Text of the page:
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‘We go places that win’: Consistency makes UVA a top ESPN College GameDay destination

Story by Zach Pereles

ESPN College GameDayThere’s no show quite like ESPN College GameDay.

Whether it’s for football or basketball, the atmosphere surrounding the on-campus show is one of the best things across sports. It brings together a student body and shows it on center stage for the nation to see. It’s a great way to show off the campus and draw recruits for an impressive visit.

And for the fourth time in five years, it’s in Charlottesville for Cavaliers basketball, this time for a clash against Duke.

There’s a simple reason for why Tony Bennett’s bunch has become a popular destination for Rece Davis, Jay Bilas, Jay Williams and Seth Greenberg.

“They win,” Bilas said Friday. “We go places that win, because those are the highest-rated games. People want to see a winning team. The last five, six years, they’ve been as good as anybody and as consistent as anybody.”

Bilas, 55, played for Duke from 1982-1986 and has been part of “GameDay” since its inception in 2005. As a former college player, he’s been most impressed by Virginia’s game-to-game consistency under Bennett and the Cavaliers’ ability to make life tough on opponents.

“They’re hard to play against,” Bilas said. “They don’t change game-to-game. They’re the same all the time. A lot of teams are very, very good, and they can play great. Virginia’s consistent at the highest level, and that’s the hardest thing — to be consistent. They’ve lost one game this year. They only lost one ACC game last year. That’s an extraordinary run, and that’s not an accident.”

Consistency is the one words that stands out more so than anything else. Davis, who, like Bilas, has been around for the show’s entire existence, has seen Virginia blossom from cellar-dweller to middle of the pack to championship contender.

“Consistency’s hard,” Davis, 53, said. “A lot of places can put together good teams. I think it’s really difficult to put together a great program, and that’s what Tony’s done. They lose guys [but] they develop other players to be ready to play their style and system.”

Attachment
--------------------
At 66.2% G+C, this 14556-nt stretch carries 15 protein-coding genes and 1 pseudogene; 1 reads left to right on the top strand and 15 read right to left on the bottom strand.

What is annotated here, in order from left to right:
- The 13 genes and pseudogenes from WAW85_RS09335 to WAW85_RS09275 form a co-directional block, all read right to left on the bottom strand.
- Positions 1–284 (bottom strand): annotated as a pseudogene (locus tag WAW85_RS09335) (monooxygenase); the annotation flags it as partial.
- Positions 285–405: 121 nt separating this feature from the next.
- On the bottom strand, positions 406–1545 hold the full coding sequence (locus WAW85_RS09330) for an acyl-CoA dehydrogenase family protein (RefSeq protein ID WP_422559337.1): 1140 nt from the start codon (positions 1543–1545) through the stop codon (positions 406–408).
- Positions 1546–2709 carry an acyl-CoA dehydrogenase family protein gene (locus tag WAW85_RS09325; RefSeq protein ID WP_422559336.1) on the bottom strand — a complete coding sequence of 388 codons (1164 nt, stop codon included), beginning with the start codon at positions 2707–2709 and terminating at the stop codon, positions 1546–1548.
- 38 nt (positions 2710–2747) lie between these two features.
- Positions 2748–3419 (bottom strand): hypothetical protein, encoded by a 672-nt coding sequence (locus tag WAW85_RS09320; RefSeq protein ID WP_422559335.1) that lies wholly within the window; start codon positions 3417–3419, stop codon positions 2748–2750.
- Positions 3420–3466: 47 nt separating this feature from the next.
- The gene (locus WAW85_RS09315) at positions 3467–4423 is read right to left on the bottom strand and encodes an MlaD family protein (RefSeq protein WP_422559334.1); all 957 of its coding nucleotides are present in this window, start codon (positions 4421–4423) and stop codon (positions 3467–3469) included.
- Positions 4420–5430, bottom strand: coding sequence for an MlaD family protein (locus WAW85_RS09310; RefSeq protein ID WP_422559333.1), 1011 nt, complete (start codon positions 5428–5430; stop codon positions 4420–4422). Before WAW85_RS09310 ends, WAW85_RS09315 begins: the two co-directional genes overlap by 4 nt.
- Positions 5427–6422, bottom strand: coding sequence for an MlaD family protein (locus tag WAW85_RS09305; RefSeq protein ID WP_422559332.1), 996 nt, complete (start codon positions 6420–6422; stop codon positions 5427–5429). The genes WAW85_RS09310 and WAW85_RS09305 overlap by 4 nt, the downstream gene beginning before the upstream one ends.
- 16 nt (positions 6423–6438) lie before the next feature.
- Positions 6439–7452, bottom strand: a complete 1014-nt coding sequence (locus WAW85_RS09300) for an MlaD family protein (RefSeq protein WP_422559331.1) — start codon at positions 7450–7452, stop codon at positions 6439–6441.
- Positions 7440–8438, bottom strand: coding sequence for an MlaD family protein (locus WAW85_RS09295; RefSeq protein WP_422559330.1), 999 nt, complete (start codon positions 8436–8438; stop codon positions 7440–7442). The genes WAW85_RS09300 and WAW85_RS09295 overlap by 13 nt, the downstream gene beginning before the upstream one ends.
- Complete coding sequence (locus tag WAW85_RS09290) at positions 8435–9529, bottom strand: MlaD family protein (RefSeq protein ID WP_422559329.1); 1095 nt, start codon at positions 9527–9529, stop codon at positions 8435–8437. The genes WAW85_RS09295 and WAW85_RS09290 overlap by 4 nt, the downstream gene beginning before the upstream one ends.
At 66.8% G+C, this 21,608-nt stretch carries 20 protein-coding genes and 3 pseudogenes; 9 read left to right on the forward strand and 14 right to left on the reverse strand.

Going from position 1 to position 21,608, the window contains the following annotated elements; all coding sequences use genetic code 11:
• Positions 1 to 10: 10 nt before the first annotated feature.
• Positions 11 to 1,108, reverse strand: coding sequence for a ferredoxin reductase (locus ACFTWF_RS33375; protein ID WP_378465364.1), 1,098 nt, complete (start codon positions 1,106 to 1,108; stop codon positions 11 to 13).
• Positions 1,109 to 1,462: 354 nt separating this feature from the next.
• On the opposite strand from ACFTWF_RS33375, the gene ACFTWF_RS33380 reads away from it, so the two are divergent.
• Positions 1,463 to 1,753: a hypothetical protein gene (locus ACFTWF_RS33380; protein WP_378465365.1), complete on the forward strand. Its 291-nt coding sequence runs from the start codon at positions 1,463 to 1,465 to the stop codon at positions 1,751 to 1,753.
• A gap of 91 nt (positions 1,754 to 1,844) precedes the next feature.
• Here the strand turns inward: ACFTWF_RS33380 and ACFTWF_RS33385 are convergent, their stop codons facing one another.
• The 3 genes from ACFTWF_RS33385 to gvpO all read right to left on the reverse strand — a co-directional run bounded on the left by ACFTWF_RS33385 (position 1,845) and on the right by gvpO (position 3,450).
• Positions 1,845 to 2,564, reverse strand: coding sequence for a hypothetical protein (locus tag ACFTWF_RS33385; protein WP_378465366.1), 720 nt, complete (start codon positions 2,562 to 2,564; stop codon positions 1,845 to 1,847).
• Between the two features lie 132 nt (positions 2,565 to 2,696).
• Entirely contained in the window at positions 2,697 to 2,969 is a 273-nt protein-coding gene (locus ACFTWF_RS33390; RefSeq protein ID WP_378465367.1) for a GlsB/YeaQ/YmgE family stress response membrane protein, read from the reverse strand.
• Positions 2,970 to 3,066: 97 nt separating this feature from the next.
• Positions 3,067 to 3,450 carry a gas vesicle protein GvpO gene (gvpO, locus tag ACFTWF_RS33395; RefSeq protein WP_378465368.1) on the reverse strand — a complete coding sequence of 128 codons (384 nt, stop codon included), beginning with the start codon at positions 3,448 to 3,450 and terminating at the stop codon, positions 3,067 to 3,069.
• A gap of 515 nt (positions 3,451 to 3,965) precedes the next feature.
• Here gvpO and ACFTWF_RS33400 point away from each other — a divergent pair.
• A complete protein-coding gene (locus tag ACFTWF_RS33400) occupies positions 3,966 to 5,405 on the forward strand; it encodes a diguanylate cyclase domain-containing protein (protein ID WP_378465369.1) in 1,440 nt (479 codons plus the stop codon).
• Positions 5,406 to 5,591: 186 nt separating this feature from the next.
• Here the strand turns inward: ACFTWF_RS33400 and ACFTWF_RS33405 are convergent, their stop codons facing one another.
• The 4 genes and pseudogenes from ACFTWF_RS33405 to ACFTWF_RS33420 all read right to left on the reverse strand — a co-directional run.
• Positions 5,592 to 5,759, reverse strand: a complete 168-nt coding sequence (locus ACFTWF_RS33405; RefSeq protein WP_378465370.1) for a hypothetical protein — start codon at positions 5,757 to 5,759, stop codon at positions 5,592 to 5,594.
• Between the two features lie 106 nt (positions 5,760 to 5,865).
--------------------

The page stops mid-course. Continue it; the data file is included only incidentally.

Davis is certainly familiar with this year’s Virginia team, and not just from his show preparation both in Charlottesville and in Durham a few weeks ago. He was on the call for Virginia’s narrow 66-65 win over NC State.

“They didn’t play up to their typical standard,” Davis said. “At the same time, the overwhelming majority of teams in the country — even the really good teams at the top — would lose when it’s like that. But [Virginia] didn’t, and I think that speaks to the culture and their commitment to excellence and all those things. The consistency is the hardest thing, because complacency is the enemy of great. And they never allow themselves to get complacent.”

Greenberg, 62, can bring a unique perspective to the conversation. He coached against Bennett for three seasons while at Virginia Tech. To Greenberg, it’s Bennett’s consistency that has allowed the program to rise to where it is today.

“He’s so good,” Greenberg said. “The thing that impresses me is how consistent he is in his approach.”

There’s that word again.

“He’s the same guy in a disappointing loss to UMBC as he is a great win against Duke and winning an ACC championship,” Greenberg continued. “I think the consistency of his approach and his consistency of how he communicates with his team and coaches his team is the reason that you see the product you see. He’s a phenomenal teacher and terrific tactician, but … you can’t be all those things if you’re not a great communicator. He understands exactly who he is and how he wins, and he’s not going to deviate, and he’s not going to take any shortcuts in the kind of guys he wants in this program, and he’s going to develop to guys he has to get them to play the way he wants them to play.”

To Greenberg, the next step for Virginia is a national championship, and he has no doubt in his mind that Bennett can achieve that, citing Virginia’s ACC success as support.

“They’re playing teams that are winning championships and competing for championships,” Greenberg said. “If the system’s good enough to beat those teams, it’s good enough to win a national championship.”

augusta free press
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